Advertisements

21 thoughts on “Modern Baker Challenge: Whipped Cream Layer Cake

  1. I made this a long time ago before I had much experience with caramel, and I didn’t cook it long enough so my whipped caramel frosting had barely any caramel flavor! I remember it being really good otherwise though.

      • I wish I never opened this post! Rufus’ Food was so correct…it looks amazing. I just made a deal with my sisters that we were cutting out ALL sugar. After our out of control vacation, we need a bit of detox and now this. Oh, the horror. Looks yummy though!!

      • Ha. We three can relate to the vows to cut sugar. I hope you fare better than us. At least you’ll be glad that participants in the Modern Baker Challenge don’t post recipes 😉 (I always wonder how interesting it is for those not baking along if we tell you we’ve cooked something fabulous and then don’t tell you how to make it for yourself!)

  2. Sara, my favorite thing about all your posts are the pictures of your sous chef. Not because the content isn’t interesting and inspiring, but just because he is just so darned cute!

  3. Your cake looks great!!! Working ahead again, as usual. You must have been quite the student in school!

    It looks like your sous chefs did a great job, especially in the clean up department.

    I’d love to use this as the official post when we get to this section. Remind me when the time comes. Thanks.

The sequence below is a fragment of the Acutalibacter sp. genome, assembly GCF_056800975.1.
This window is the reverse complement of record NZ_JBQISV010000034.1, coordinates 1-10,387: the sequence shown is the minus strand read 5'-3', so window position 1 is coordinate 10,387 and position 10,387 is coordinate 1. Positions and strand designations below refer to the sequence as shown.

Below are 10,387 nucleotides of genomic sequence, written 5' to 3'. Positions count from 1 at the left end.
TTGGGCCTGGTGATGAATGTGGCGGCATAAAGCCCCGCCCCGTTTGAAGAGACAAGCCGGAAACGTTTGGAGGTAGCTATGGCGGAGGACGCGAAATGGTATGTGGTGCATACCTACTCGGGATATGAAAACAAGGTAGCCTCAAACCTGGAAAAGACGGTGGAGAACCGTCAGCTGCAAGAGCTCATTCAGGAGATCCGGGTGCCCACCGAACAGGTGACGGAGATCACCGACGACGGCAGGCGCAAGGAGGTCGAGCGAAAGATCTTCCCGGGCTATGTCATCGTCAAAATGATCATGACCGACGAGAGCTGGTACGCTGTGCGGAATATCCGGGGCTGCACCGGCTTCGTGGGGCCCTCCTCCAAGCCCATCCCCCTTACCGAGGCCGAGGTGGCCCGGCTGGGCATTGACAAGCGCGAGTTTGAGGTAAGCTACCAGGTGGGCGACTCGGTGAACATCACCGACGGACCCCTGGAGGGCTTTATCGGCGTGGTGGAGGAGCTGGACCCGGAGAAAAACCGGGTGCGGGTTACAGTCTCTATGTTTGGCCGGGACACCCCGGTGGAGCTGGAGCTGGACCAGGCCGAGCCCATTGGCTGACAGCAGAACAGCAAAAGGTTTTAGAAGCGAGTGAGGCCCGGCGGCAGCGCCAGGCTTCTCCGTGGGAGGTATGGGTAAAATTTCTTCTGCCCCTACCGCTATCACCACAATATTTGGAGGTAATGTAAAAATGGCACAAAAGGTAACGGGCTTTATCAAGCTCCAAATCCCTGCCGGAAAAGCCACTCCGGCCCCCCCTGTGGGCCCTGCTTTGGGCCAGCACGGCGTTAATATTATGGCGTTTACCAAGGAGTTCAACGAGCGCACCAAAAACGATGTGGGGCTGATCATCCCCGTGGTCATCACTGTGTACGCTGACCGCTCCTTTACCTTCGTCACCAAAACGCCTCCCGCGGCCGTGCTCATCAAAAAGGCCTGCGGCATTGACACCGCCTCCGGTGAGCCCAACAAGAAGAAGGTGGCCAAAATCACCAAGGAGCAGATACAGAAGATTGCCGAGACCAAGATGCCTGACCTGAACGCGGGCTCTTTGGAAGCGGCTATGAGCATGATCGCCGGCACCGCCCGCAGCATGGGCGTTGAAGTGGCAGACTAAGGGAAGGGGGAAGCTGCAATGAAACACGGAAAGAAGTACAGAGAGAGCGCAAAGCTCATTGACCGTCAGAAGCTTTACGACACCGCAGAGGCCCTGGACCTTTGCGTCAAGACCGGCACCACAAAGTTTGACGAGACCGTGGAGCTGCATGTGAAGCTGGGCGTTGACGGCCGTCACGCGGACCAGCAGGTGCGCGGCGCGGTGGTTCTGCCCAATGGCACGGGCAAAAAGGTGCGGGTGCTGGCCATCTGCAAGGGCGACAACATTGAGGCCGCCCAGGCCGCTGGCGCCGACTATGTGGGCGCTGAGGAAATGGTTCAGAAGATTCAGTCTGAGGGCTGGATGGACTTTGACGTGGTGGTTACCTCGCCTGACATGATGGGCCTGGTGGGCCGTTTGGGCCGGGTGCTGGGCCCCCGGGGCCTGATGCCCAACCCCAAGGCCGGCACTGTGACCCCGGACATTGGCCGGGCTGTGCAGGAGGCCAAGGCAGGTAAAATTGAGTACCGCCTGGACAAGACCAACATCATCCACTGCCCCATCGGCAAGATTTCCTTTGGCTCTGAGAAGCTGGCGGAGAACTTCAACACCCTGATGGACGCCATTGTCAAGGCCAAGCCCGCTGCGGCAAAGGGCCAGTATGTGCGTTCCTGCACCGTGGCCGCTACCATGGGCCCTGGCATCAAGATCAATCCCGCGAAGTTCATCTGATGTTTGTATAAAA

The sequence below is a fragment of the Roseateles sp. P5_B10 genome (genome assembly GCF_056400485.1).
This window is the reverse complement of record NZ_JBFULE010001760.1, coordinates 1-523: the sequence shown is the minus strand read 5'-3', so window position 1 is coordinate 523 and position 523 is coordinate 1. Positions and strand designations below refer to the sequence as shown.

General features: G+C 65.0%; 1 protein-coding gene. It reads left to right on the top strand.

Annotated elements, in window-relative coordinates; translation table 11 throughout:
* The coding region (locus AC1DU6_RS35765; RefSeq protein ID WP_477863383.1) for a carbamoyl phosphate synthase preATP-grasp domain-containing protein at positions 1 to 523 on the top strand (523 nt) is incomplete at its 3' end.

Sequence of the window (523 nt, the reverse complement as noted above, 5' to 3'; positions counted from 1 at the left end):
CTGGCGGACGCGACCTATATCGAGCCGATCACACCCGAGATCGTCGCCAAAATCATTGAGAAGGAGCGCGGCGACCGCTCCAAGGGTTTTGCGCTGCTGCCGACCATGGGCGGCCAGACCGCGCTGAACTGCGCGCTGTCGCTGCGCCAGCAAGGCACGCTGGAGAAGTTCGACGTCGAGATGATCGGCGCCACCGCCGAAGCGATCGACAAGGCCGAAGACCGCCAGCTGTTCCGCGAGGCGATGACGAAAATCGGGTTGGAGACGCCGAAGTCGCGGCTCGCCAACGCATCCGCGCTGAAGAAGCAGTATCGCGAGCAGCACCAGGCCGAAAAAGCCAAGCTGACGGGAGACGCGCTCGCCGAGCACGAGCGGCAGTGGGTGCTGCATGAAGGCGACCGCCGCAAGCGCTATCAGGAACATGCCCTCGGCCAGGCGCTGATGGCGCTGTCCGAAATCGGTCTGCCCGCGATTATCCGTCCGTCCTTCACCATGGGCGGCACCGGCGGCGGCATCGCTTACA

4. Your cake looks fantastic! And so original at the same time! When I first read the name, I thought “oh, another layered cake with whipped cream in between the layers”, but I would have never guessed it was in the batter! It’s a trick I would love to experiment with. Maybe this is also the reason why the cake kept for so long? My experience with caramel is also not very positive, although I have never been burnt (yet!).

    • It’s a fun twist isn’t it? As for caramel, at least it’s not too expensive to practice on, even if it IS hard to get right. If I figure out the secret, I’ll post about it, but until then…

  5. I’m looking for three cakes this month, lot of birthdays! This could well be one of them…that spoon licking thing makes it tough to resist, doesn’t it? Looks great.

    • Yes, especially as I’ve checked it out and it’s passed the “do ahead” test! (Must be all that fat that keeps it preserved…heh heh).

  6. p.s., your pictures are swell Sara! There are a few recipes that I would love to try from your site, like the apricot scones, the onion miche, that lovely scape pizza, although I’ve no access to garlic shoots…

    -Frankie

    blogAuthor of:

    mangiatuttadimaiale.blogspot.com
    &
    tartine-bread.blogspot.com

Leave a Reply

Fill in your details below or click an icon to log in:

WordPress.com Logo

You are commenting using your WordPress.com account. Log Out / Change )

Twitter picture

You are commenting using your Twitter account. Log Out / Change )

Facebook photo

You are commenting using your Facebook account. Log Out / Change )

Google+ photo

You are commenting using your Google+ account. Log Out / Change )

Connecting to %s